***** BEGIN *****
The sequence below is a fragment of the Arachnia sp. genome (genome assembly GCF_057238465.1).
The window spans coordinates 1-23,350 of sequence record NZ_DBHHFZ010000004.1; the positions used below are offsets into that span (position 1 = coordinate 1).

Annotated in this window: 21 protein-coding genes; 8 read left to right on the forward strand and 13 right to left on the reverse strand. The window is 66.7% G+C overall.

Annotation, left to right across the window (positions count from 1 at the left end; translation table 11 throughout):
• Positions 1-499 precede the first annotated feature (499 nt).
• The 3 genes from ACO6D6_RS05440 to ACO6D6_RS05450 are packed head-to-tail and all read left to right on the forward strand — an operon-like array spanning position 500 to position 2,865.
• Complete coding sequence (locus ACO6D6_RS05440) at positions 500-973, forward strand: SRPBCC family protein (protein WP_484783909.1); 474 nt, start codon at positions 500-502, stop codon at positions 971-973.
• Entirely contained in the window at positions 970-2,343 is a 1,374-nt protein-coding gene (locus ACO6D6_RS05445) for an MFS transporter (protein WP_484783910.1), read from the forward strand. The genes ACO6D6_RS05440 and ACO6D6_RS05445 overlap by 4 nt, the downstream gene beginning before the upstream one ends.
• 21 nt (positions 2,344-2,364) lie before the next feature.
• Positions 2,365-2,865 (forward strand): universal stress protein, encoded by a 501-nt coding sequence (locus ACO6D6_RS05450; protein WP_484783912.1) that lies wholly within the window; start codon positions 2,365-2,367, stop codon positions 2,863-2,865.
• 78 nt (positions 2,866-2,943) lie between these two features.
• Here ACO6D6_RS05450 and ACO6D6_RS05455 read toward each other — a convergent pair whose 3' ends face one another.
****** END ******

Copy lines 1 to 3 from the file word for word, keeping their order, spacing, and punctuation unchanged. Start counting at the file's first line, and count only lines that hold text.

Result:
The sequence below is a fragment of the Arachnia sp. genome (genome assembly GCF_057238465.1).
The window spans coordinates 1-23,350 of sequence record NZ_DBHHFZ010000004.1; the positions used below are offsets into that span (position 1 = coordinate 1).

Annotated in this window: 21 protein-coding genes; 8 read left to right on the forward strand and 13 right to left on the reverse strand. The window is 66.7% G+C overall.